[an error occurred while processing this directive]
BBC News
watch One-Minute World News
Last Updated: Sunday, 1 April 2007, 22:58 GMT 23:58 UK
Magnolias face 'perilous future'
Magnolia soulangeana "Rustica Rubra"  (L.Pearson)
Magnolias are beautiful and useful
The spectacular bloom of a magnolia may be a very common sight in gardens but in the wild, it is a different story.

A new report has found that over half the world's magnolia species are facing extinction in their forest habitats.

The Red List of the Magnoliaceae is published jointly by Botanic Gardens Conservation International (BGCI) and Fauna and Flora International (FFI).

Threats to their existence include the destruction of habitat to make way for agriculture, and over-exploitation.

"There is a strong chance that these species will become extinct unless we take action now," said Sara Oldfield from BGCI.

"That would be a tragedy because they're so important in local livelihoods and also we would be losing some beautiful trees for ever," she told BBC News.

The Red List identifies 131 wild magnolias as being in danger of extinction, from a global total of 245 species.

Surveying a Magnolia field site in China (Genlin Jaio)
Survey work is a critical to the conservation effort
Magnolias are among the most ancient groups of flowering plants and have long been cultivated by mankind.

Some specimens growing in the precincts of Chinese temples are estimated to be up to 800 years old.

"Apart from garden plants, magnolias are used as food sources and for medicinal purposes," explained Jim Gardiner, curator at the Royal Horticultural Society's garden at Wisley, Surrey.

"They're also used as timber products. They have a whole variety of uses because magnolias produce a very durable, light-coloured wood."

The BGCI and FFI say the significance of the plants' decline lies not only in the threat to the genetic diversity of the family, but also because magnolias are a highly sensitive indicator of the well-being of the forests in which they are found.

A wild Magnolia in the field in China (P.Wharton)
Some two-thirds of known magnolia species are found in Asia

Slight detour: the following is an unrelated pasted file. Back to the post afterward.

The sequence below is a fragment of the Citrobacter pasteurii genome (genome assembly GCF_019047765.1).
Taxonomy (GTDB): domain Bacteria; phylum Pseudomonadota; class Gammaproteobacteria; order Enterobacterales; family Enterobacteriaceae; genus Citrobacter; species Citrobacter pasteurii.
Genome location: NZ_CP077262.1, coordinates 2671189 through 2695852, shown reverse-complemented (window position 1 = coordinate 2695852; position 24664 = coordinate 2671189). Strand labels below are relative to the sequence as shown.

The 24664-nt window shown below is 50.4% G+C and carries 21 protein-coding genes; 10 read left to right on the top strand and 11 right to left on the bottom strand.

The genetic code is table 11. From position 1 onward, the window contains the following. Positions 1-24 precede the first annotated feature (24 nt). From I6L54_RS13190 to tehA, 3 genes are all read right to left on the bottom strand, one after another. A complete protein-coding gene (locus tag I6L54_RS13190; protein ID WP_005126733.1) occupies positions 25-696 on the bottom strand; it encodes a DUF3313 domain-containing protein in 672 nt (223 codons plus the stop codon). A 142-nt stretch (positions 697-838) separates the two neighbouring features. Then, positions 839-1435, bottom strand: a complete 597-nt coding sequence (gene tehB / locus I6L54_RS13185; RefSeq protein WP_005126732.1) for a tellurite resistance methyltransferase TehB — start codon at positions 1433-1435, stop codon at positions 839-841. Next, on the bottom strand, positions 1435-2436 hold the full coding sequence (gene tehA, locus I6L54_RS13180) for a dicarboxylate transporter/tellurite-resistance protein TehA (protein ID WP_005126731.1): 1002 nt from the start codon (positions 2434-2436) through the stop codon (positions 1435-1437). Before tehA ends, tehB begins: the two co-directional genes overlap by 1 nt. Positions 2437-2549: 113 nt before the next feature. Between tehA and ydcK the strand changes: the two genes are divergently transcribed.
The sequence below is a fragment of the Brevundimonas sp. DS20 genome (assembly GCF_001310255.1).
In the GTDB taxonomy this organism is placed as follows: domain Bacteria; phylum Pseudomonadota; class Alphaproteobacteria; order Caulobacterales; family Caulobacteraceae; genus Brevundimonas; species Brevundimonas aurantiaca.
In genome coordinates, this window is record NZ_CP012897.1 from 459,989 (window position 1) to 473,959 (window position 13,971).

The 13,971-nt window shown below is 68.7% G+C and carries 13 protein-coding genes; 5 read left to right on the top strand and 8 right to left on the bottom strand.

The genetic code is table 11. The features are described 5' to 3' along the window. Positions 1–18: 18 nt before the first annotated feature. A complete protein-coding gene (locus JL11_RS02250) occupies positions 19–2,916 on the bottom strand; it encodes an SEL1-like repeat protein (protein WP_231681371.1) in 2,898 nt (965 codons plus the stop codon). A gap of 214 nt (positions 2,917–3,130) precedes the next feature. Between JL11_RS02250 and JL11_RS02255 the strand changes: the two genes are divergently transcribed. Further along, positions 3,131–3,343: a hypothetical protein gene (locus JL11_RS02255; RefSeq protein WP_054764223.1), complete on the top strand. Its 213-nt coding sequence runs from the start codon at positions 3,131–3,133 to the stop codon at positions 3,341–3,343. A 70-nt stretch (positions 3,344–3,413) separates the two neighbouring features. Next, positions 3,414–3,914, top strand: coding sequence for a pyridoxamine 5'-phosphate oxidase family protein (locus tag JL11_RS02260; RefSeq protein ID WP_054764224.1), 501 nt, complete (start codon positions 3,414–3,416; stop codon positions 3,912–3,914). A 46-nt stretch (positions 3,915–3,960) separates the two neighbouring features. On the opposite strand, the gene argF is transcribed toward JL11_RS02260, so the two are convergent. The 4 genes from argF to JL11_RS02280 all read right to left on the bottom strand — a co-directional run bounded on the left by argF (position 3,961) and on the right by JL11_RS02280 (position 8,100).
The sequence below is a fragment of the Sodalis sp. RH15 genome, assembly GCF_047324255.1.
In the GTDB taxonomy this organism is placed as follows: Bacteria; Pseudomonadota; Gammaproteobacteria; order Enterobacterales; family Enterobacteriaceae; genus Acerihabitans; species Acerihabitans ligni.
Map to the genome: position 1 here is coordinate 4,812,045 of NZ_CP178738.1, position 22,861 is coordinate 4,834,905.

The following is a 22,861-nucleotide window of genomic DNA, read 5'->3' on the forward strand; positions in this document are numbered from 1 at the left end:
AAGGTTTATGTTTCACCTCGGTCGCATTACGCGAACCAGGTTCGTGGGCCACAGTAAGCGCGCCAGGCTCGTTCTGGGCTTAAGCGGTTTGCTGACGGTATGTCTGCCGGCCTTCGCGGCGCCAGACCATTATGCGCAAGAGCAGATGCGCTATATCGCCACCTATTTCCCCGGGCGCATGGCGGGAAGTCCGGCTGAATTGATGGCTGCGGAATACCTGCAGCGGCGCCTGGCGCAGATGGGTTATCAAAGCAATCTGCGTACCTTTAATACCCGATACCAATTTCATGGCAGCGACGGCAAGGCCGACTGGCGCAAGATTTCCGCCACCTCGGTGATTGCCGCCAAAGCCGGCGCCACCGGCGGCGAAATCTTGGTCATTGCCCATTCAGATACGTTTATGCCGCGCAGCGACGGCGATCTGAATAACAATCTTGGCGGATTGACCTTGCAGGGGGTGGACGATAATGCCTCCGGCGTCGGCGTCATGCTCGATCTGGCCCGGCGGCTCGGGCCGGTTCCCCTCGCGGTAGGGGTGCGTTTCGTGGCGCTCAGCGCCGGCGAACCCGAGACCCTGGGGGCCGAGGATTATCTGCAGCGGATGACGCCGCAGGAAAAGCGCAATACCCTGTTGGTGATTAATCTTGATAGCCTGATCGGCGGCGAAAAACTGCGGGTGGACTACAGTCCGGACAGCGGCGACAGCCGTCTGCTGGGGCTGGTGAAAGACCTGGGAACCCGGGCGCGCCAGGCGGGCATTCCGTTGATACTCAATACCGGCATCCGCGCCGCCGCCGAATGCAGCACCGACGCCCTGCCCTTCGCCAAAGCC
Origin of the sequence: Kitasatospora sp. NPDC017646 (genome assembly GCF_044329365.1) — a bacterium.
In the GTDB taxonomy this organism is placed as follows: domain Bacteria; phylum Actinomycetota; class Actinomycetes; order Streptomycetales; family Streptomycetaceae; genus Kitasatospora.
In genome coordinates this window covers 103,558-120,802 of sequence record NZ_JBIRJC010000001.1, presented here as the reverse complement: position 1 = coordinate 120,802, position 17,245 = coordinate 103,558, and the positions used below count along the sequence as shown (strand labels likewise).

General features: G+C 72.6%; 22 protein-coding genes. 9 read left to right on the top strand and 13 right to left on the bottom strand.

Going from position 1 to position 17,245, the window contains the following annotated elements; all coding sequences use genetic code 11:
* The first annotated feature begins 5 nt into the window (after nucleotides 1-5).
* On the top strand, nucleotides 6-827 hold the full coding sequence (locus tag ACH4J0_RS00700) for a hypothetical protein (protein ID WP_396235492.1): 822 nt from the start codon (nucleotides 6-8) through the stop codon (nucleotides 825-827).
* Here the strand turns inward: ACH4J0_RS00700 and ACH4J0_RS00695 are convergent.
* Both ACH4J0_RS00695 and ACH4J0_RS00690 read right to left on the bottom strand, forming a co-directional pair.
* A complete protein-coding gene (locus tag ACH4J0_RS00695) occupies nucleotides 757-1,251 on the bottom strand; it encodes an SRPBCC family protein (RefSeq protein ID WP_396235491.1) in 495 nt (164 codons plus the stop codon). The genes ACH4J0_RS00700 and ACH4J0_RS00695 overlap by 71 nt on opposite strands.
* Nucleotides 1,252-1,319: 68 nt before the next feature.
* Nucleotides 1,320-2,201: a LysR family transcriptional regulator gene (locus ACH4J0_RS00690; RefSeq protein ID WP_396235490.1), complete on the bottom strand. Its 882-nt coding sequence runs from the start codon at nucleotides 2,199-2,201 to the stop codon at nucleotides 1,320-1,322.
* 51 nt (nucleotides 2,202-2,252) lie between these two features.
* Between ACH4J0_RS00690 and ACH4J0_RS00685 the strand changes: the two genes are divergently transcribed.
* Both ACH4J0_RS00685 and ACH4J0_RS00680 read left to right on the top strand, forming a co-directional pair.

Some two-thirds of known magnolia species are found in Asia, with over 40% occurring in southern China.

According to the report, half of all wild Chinese magnolias are at risk of extinction.

In the Americas, north and south, where magnolias are also found in the wild, a similar picture is emerging.

In Colombia, for example, the report concludes that the threat of extinction hangs over 30 of its native species.

Later this month, at the 3rd Global Botanic Gardens Congress in Wuhan, China, a survey will be launched to document those threatened magnolias species held in collections around the world.

This will enable BGCI to identify precisely which threatened species still need to be brought into botanic gardens and arboreta to secure their genetic future, and underpin current conservation efforts in the wild.

"We are aiming to restore wild populations of key magnolia species in Yunnan Province," said Dr Georgina Magin at the Global Trees Campaign, a BGCI/FFI initiative.

"We hope to be able to extend this work to take action for other species, both in China and in other parts of the world."

Why magnolias are important

G8 assesses cost of species loss
16 Mar 07 |  Special Reports
Search for sedge species starts
01 Feb 07 |  Science/Nature
Kew spreads climate change word
11 Sep 06 |  Science/Nature
Earth's species feel the squeeze
21 May 05 |  Science/Nature
Study highlights global decline
30 Mar 05 |  Science/Nature

The BBC is not responsible for the content of external internet sites

Has China's housing bubble burst?
How the world's oldest clove tree defied an empire
Why Royal Ballet principal Sergei Polunin quit


Americas Africa Europe Middle East South Asia Asia Pacific